In a special plenary session today, innovation – along with its inherent challenges and risks – was on the agenda as delegates debated what true innovation means and what it entails for philanthropy. HRH Princess Laurentien of the Netherlands underlined in her keynote address philanthropy’s unique position and potential when it comes to innovation. Ruby Johnson, Co-Director of FRIDA, and Bharat Mehta, Chief Executive of the Trust for London, offered their perspectives and experience.
Faced by daunting societal issues and a fast changing environment, philanthropy is compelled to reflect on its capabilities. In partnership with civil society, government and the corporate world, philanthropic organisations have an opportunity to contribute to systemic change, but they will have to reorient themselves on their role, position and skills. What makes for truly effective philanthropy? How can foundations invigorate themselves and innovate, by adapting their organisations, developing new working methods, and attracting talent?
HRH Princess Laurentien emphasised ‘the power of letting go’ of the need for control and predictability as the key to unlocking true innovation. As the world becomes more and more chaotic, she sees a movement toward more control, more accountability, and more measurement. The linear model of conceiving, testing then launching an initiative is outdated. In the rapidly-changing world we live in, we need to ‘have the courage to scale up when projects are not yet fully developed.’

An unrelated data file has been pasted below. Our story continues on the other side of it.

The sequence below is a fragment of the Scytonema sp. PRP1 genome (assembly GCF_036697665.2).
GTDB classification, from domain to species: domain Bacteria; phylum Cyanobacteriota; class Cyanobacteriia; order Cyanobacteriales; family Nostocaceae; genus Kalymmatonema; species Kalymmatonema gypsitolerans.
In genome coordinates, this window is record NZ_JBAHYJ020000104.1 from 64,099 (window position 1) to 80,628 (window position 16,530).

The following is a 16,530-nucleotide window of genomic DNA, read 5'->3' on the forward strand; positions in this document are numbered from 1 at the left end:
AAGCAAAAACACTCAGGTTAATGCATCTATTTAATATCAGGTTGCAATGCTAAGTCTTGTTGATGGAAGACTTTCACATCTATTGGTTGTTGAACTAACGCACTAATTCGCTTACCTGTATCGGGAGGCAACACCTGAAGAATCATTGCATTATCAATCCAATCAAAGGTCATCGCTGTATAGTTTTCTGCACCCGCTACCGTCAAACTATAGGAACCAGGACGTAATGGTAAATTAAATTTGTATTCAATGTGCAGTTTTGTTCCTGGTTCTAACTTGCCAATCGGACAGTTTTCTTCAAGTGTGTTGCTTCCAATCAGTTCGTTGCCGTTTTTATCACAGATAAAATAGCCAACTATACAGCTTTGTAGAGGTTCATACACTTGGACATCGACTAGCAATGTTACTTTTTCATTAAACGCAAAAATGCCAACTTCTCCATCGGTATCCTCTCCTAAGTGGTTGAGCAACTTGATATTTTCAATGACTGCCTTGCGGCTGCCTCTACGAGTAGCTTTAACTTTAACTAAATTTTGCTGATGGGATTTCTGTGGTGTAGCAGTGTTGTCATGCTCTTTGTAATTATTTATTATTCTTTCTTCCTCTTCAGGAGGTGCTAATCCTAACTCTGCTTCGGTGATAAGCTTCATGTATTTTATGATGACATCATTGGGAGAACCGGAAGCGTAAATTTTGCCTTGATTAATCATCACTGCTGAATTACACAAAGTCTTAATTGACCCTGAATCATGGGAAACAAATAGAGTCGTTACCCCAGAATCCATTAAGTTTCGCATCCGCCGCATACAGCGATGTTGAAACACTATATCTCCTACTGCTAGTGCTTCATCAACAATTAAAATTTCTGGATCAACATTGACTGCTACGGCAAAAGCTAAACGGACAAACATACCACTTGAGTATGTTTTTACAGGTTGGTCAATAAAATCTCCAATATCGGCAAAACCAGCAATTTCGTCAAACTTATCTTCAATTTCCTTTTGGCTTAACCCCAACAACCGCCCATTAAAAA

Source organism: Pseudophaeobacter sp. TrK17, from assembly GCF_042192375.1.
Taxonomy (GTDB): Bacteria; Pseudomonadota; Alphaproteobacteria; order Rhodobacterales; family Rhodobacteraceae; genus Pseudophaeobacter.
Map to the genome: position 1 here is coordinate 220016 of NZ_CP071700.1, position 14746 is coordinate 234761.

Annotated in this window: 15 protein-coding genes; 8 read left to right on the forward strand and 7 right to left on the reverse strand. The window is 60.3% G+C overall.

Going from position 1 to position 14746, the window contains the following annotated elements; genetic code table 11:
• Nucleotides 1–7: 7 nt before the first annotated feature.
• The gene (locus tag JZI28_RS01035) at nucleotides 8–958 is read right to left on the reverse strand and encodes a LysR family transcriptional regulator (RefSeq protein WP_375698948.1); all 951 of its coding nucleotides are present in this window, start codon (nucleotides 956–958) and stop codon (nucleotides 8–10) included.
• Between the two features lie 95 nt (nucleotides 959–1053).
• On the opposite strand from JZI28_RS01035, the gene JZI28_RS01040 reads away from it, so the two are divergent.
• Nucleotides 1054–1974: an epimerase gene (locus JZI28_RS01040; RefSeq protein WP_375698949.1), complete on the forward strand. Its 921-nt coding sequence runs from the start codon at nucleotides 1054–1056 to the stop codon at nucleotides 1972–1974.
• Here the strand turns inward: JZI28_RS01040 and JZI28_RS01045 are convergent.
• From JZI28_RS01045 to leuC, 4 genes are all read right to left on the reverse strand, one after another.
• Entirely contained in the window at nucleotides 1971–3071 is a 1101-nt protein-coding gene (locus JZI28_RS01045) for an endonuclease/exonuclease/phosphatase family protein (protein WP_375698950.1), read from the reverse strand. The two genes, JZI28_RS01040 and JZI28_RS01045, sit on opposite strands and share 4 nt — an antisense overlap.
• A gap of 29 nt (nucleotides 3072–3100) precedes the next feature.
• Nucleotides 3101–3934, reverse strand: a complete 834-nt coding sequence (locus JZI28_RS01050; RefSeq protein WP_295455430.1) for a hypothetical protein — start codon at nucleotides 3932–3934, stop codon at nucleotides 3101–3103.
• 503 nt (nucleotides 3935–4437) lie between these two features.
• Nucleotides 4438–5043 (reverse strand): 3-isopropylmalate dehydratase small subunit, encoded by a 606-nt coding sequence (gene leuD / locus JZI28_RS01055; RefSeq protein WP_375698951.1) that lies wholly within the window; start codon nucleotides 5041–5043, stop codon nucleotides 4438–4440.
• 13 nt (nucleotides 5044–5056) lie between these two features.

She distilled the three capabilities she thinks philanthropy needs to innovate to meet today’s challenges: equality, courage and bringing the outside in by listening to other voices. A foundation should take an approach to grantees that says, ‘It’s not about what I want, it’s about what you need.’
Ms Johnson provided an excellent example of innovating grantmaking processes to bring new voices and perspectives to the table. Her organisation employs participatory grantmaking by having grant applicants themselves decide which applicants get funded. This release of power changes completely the funder-grantee dynamic. Ms Johnson acknowledged that this may not be so easy for a lot of philanthropic organisations, but she encouraged them to try, to experience for themselves the transformative power of this approach.
When talking about change and innovation, Mr Mehta said that even though his foundation has a long tradition, ‘we like to think we are light on our feet. But we have a lot to learn. Sometimes these traditions can hold you back.’ Regarding the problems facing Europe, he said, ‘This is a big moment for Europe. This is the moment that we all need to change.’
Through a question and answer session with the audience moderated by Jo Andrews, outgoing Director of Ariadne the issue of foundation’s weaknesses came up. Answers that popped up were accountability, transparency and diversity. The panel also identified professional skills needed in the philanthropic field, including:
- The need to train in using data and analysis
- Flexibility and being open to change
- Being open to experimentation and failure
- Being creative and eager to co-create
- Critical thinking
This plenary session also featured an interactive multimedia performance by Amsterdam-based PIPS:lab (http://www.pipslab.org/) which saw delegates creating collective paintings with light.